Finally, after multiple phone calls, and numerous prescriptions, we decided to head back to the hospital. I was rolled into the emergency room for the second time in 48 hours and the smell of bleach and apprehension immediately set in. I’ve always been a pretty dedicated student, and when test day would arrive, I made sure I was always prepared. The tests that were completed during my second adventure into the world of emergency medicine were much different than your normal history exam. There were numerous doctors running in and out of my room, and if I would have thought to charge admission, then maybe the medical bills that were accumulating by the minute may not have been so overwhelming! So after I had an MRI, CAT Scan, Ultrasound, multiple X-Rays (just to name a few), I thought to myself, now that the test(s) are completed, we should have an answer to why my stomach felt as though it was being twisted into submission by a professional wrestler. The only answer I continued to receive was We Don’t Know, hardly the result for which I was waiting. Hearing “we don’t know” from a medical professional is terrifying, that feeling of helplessness began to sink in once again. Where do we turn for help? Who can we call? What are our next steps? And dammit, why does my stomach still hurt? I wanted answers, my entire family wanted answers, but unfortunately, we do not always get what we want, and that is something I was forced to learn from the beginning of this entire ordeal. The path we are on in our lives is not always a smooth ride, and there will be times which life seems unfair, but it is all part of some larger plan. No matter what or who you believe in religiously, spiritually, psychologically, etc., there are certain consistencies that bridge every divide in society and one of those constants is that none of us have all the answers.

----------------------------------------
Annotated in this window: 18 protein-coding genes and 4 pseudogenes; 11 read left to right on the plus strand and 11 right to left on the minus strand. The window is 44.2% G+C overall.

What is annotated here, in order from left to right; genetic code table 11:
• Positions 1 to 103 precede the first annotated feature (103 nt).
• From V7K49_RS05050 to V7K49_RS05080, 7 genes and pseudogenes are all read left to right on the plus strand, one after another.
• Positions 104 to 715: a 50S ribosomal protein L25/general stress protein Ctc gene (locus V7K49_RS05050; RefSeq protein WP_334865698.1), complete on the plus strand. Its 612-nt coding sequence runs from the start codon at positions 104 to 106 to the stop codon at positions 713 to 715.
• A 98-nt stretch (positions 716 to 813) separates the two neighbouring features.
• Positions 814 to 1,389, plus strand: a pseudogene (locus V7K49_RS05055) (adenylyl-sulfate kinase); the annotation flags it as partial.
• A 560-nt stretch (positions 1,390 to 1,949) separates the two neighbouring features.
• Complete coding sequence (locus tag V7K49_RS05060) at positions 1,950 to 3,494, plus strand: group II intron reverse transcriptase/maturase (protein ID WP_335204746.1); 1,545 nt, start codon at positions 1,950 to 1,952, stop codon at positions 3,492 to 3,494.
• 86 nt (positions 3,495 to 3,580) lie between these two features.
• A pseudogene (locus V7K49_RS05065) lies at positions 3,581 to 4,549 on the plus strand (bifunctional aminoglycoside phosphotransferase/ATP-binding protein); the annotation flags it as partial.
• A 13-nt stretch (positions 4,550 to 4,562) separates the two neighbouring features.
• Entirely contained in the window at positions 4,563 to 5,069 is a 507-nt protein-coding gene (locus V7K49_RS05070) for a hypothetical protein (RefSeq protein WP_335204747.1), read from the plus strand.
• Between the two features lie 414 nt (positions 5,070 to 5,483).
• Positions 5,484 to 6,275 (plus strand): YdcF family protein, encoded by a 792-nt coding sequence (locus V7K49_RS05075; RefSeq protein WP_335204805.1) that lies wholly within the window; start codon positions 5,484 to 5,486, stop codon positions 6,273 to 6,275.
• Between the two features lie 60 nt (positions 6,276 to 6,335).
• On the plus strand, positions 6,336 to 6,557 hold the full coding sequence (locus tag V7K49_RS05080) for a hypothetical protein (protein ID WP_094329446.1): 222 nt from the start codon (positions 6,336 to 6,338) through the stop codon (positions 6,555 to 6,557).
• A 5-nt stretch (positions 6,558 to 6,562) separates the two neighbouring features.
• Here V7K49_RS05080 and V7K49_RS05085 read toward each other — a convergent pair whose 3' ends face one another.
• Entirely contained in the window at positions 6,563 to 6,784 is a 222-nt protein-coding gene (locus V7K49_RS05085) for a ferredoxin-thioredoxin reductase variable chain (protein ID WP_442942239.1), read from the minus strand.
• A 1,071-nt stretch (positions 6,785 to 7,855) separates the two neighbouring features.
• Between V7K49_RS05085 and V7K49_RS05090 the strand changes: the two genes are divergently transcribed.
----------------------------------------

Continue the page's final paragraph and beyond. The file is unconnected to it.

After speaking with my family doctor, it was evident that I needed further diagnostic testing to determine what was going on. So, once again, my journey took another turn and I was rushed to a larger hospital, in hopes that I would finally get the relief in which I so desperately required. The ambulance ride to was much more somber than my previous excursions. There was minimal talking, no blood pressure cuffs, no IV needles, just a young boy left with his thoughts about what was happening to him physically and emotionally. When we arrived at the ER, and the back of the ambulance was opened once again, all I could see was a team of doctors, all standing at attention, all wearing long, white lab coats. It was like a scene from a medical drama, a group of professionals waiting to swoop in and save the day. In that moment I thought again of the importance of teamwork, working together is something we take for granted in society, so I was blessed to have a team of individuals who were going to put forth their best efforts to determine what was wrong.

I was rushed to the infectious disease floor within the hospital; they rolled my large, sterile bed into a small, dark room. I knew people were talking about me, but I couldn’t determine what would be their next course of action. Finally, a young female doctor, small in stature, stepped forward and said that we needed to remove my cast. Once the cast was removed, the entire room cleared except a few doctors and my parents. When I saw the look of disgust and repulsion dart from face to face, I knew my life would never be the same. I had developed two very severe wounds on both sides of my ankle. The wounds were each approximately the size of a golf ball, and went so deep into my skin and muscle that you could essentially look through my leg. There are two things I remember most about that day; the first being that I was actually excited because they found what was causing my stomach pains, and the second was the overwhelming stench of rotting flesh. It was the most disgusting and pungent scent I had ever encountered; and as doctors began to plan their attack, my mother and father stood strong, holding a towel over their faces, trying to hold back the urge to cry, remaining as positive as possible! When the doctors told me they knew what was causing my stomach pains, I was elated, then shortly following that feeling of elation was a feeling of fear as a nurse plunged a large needle into my arm and everything went dark.